The significance of me walking to New Ross today and ending it at the Emigrant Flame in front of the Dunbrody Famine Ship was planned. Some might not know why, but last June sitting on the Quay listening to the tale of the Irish Emigrant Kennedy story leaving these shores and finding life on the other side resonated with me to my core.
You see – Emigration is a tale as long as time is there. Whether you are talking about nomadic existences, settlers, discoverers, voyagers, or people fleeing from wrongs – people have been on the move for all eternity.
Why then do we rue the day when our children have to leave or choose to emigrate. No matter what the reasons, any form of emigration is a spirit of change, adventure and a road less travelled – it’s not an easy way out.
The question to me is not whether we emigrate, it is what we do with this gift when we do. Do we sit around in a new country and look up our fellow countrymen and bitch and moan about how good it is back home? Do we sit in our new country and live in misery and squalor because we are saving every penny to send back home? Do we spend every day, and in some cases a lifetime in bitterness and regret that we left in the first place?
Or do we go into our new life with the same spirit of adventure and discovery that our ancestors did, and all those millions before them, and give it all we’ve got.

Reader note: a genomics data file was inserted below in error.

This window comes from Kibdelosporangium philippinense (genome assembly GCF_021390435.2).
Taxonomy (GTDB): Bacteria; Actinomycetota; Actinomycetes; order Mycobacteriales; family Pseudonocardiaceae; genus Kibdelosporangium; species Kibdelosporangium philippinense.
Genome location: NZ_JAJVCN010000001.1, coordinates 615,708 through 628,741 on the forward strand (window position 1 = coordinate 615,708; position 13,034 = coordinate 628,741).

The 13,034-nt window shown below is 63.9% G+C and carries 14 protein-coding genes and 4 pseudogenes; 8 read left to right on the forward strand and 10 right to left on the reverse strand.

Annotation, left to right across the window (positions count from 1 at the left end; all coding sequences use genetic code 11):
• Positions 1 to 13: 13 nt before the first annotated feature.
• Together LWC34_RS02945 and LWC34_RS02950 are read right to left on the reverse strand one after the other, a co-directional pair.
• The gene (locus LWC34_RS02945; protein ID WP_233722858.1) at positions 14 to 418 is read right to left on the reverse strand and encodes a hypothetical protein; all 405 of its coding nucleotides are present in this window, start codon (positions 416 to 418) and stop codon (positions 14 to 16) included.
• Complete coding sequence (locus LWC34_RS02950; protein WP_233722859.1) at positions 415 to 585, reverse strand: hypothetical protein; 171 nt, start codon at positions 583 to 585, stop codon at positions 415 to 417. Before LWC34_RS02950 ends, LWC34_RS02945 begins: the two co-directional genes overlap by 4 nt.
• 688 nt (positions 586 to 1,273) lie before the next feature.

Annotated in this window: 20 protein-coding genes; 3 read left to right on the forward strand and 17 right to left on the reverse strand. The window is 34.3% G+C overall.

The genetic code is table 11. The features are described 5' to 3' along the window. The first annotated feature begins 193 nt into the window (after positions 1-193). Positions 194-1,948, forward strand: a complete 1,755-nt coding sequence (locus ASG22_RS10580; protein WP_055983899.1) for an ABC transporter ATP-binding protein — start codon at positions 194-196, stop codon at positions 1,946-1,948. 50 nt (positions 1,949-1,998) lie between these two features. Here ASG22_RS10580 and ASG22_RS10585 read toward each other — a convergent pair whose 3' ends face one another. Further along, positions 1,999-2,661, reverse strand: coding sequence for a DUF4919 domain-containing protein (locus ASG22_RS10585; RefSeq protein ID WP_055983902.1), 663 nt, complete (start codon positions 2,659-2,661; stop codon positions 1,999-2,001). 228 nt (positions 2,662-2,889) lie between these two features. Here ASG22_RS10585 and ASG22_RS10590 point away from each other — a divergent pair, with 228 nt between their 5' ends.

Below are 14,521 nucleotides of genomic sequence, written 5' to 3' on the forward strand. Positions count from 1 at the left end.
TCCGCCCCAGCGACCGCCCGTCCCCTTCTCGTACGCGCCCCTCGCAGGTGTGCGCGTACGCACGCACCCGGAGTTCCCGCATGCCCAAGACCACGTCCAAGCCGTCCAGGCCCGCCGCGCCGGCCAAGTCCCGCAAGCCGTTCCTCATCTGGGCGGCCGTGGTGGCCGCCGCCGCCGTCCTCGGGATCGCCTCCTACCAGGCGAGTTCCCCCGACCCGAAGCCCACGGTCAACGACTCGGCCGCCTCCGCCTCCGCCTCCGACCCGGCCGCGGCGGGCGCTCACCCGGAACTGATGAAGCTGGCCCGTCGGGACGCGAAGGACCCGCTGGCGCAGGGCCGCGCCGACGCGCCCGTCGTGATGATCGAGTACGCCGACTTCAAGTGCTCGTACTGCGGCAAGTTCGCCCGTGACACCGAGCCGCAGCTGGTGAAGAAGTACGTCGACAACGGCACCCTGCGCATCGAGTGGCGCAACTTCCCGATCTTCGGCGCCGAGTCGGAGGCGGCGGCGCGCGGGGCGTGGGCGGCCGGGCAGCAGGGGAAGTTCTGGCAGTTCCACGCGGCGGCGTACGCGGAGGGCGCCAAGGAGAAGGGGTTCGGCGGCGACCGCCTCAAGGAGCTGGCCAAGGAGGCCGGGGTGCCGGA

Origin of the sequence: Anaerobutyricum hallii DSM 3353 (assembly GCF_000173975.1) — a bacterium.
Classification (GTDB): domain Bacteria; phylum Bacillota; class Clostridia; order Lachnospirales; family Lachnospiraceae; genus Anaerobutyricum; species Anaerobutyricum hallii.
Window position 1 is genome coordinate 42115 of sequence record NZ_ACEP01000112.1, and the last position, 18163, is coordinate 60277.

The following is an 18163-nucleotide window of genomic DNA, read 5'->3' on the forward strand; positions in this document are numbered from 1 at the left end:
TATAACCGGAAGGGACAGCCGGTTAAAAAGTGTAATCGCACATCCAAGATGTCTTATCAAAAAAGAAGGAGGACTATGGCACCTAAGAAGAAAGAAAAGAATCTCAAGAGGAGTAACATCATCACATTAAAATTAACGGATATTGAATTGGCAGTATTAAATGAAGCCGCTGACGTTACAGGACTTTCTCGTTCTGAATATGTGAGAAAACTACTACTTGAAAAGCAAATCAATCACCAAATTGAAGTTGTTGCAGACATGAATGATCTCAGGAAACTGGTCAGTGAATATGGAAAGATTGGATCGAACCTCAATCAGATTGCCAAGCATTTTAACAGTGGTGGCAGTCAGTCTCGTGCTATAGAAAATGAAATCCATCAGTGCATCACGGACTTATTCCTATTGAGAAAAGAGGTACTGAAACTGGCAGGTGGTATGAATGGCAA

I chose the latter. The intent was never to live in Ireland, it was one of the former moans – to live here for a year, save lots of money (a joke really in itself, as those who know me knows I am incapable of saving!) and then move on to provide my son with a “better life”. The irony is not lost – because our better life is here, and has been for the past 14 years.
Now I hear you say – I told you South Africa is a terrible place. Au contraire – it is one of the most beautiful, diverse, stunning and layered places in God’s creation. I will always and foremost be a proud South African. Yes, there are problems, but where on this earth do we not have problems, and in some parts of the world far more than what most experience in SA, because at least they have the freedoms of choice.
No, without realising it at the time I needed a big change. A challenge. My core belief system is to embrace the present with all my heart, and in this case it was Ireland. And it was not all a journey of sunshine and roses – along the way there were many more downs than up, but alas, for every minute I put into my new home country selflessly, I somehow got 3 minutes in return. Minutes of camaraderie, friendships, colleagues, foreigners and the list goes on.
And before I knew it, I was proudly Irish. Not a birth right – an earned right.
So today when I walked into New Ross, and walked up to the Immigrant Flame, I kissed the plinth gently that it rests on, and thanked my lucky stars for all those that have gone before me, that showed me the way, and all those that will come after me, that will hopefully learn from us who gave it everything we got.
I can walk with my head held high, and know that albeit how small, I did something over the past 13 days for my fellow countrymen through one small charity like BodyWhys, to help them raise awareness and funds for the generations after us that have such difficulties in daily life, far less important, yet far more hurtful than a simple act of moving countries.
P.S. Please note this picture was taken before I had my awesome Irish Tan!